Inaugural lecture of the

Workshop on "The Chaotic Universe"

given by the

Nobel Prize Ilya Prigogine

when the City of Pescara has bestowed on him the
honorary citizenship.


The arrow of time

Ilya Prigogine







    Mr. Mayor, Authorities, Dear Colleagues and Friends: First of all, I am very sorry that I cannot speak Italian. I have always admired very much Italy, which is the land of the two cultures. Italy has produced outstanding scientists, as well as, outstanding artists and great philosophers.
    I feel very moved by your kindness and by the honour bestowed on me. I really don't think I deserve it because the problems in which I was interested would have been solved in the same way by anyone who would have followed the same path in his professional life. Perhaps my originality is that I came from philosophy and then to science, and not the inverse. Many people work in science and then they, in their older age, go to philosophy. My case is different, I was always interested in philosophy, as well as in archaeology, in music, and history. In all these fields the arrow of time plays an essential role. And that is the reason why I could never believe that the future is given. Plato stated that change is the origin of all philosophy, of art, of drama and still the problem of time, — of the arrow of time—, remains a problem which is still very controversial.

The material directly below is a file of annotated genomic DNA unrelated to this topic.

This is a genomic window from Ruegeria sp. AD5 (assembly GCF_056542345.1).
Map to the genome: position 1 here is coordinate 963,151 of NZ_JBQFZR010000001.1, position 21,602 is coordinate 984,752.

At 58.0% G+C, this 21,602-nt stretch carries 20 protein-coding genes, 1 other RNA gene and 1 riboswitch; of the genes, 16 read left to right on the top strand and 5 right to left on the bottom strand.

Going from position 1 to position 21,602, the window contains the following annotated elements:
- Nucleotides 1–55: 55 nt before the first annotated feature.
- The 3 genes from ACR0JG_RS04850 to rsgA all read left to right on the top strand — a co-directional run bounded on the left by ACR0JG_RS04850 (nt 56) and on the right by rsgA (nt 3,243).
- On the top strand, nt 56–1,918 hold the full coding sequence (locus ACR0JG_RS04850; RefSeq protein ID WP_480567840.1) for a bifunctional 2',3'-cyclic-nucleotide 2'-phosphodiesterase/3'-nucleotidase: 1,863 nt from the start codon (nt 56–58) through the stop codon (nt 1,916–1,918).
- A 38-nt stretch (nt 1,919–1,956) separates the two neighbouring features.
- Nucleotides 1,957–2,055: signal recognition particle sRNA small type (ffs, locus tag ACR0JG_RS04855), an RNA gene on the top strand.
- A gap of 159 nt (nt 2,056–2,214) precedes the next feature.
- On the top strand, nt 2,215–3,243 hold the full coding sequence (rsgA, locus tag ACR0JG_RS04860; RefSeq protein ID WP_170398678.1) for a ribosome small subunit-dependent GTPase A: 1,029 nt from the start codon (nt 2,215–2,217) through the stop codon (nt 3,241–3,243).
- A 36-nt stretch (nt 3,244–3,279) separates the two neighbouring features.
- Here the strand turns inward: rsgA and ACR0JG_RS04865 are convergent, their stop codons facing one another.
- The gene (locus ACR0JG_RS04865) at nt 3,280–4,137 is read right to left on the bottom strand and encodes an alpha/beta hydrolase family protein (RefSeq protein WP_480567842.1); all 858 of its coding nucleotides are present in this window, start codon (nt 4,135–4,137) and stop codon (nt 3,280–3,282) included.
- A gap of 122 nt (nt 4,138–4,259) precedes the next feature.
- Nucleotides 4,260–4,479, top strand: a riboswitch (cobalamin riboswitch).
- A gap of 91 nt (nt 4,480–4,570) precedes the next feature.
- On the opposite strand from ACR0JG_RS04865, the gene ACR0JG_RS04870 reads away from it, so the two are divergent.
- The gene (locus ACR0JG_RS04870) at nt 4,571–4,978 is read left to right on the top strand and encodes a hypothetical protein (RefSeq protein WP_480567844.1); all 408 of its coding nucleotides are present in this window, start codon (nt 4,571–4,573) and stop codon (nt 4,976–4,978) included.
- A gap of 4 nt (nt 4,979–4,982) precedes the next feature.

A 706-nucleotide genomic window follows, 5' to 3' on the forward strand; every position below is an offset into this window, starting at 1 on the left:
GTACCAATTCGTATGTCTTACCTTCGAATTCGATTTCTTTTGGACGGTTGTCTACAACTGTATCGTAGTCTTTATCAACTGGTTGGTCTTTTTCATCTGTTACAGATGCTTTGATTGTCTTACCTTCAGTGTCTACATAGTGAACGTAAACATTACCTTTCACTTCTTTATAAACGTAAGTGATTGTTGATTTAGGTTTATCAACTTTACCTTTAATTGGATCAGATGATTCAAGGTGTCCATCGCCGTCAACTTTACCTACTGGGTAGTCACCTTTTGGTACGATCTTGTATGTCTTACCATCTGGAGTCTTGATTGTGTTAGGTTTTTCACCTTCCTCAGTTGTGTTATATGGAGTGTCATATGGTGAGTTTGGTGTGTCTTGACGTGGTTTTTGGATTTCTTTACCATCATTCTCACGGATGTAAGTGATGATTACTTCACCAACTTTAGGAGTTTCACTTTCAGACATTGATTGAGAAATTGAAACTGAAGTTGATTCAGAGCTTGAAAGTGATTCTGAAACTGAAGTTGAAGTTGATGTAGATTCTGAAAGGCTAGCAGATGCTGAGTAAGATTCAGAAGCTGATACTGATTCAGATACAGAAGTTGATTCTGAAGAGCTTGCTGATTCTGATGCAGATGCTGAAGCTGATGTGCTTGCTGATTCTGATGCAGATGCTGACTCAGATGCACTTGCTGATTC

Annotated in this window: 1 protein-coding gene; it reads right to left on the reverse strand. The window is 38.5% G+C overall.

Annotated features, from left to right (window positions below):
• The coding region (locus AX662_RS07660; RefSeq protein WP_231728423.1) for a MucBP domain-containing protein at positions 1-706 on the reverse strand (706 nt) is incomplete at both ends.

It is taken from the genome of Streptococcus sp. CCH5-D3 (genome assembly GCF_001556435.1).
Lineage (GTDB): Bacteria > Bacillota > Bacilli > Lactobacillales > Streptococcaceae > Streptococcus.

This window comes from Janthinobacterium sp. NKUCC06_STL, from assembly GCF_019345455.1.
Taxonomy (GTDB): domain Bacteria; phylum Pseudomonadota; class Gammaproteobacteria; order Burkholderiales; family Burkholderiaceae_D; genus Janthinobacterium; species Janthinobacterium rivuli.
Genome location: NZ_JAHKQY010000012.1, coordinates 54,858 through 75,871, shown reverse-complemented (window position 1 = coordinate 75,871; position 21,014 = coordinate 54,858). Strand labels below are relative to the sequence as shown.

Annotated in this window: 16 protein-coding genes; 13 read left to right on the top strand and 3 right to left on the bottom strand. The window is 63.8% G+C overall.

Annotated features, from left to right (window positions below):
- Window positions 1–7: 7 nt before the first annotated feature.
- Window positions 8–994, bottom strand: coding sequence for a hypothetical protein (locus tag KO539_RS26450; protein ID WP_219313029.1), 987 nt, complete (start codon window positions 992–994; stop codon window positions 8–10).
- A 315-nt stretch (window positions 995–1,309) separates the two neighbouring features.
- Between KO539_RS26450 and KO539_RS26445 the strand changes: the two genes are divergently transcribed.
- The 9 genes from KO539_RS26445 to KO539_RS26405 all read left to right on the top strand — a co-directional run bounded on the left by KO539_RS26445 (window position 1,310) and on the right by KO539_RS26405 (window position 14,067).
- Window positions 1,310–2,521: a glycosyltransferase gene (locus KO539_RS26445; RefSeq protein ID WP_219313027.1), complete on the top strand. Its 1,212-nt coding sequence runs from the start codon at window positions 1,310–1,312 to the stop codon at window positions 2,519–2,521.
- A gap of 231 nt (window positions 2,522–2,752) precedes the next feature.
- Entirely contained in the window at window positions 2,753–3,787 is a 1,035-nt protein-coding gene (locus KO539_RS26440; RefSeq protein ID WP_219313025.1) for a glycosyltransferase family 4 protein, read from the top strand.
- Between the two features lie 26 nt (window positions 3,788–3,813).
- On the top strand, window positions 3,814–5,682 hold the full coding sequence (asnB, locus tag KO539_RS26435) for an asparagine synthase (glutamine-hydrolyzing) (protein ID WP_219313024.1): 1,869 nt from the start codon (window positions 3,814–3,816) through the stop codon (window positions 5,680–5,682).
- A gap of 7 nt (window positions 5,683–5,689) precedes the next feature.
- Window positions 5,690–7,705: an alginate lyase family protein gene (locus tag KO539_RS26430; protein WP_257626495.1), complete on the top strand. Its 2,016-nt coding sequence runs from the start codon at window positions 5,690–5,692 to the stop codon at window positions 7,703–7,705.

The determinism in nature

    I like to quote a letter of Einstein to Tagore. Einstein wrote, "If the moon would be asked why it follows its eternal path around the earth, he may answer that he is gifted with self-consciousness and that his decision was made once and for all." We smile, because we know that his path abides by Newton's Laws. Einstein asks that we should also smile when you believe that you act on your own initiative. Our initiative is simply an illusion, because there is no reason that determinism — which is found in nature — would stop in front of the human brain. In other words, man is an automaton. He may believe that he's free, but he is not free. It would be like we're in a movie. We don't know who was killed, we don't know who's the killer, but somebody knows it — the person who made the movie. In some sense every action, every part of our life, of the life of the universe, is already determined by the initial conditions as they were present in the big bang. Therefore, the pleasure of being invited to this beautiful ceremony, and my friendship with Professor Ruffini, would have been included in the information at the big bang. But that seems very strange, and I could never accept this view.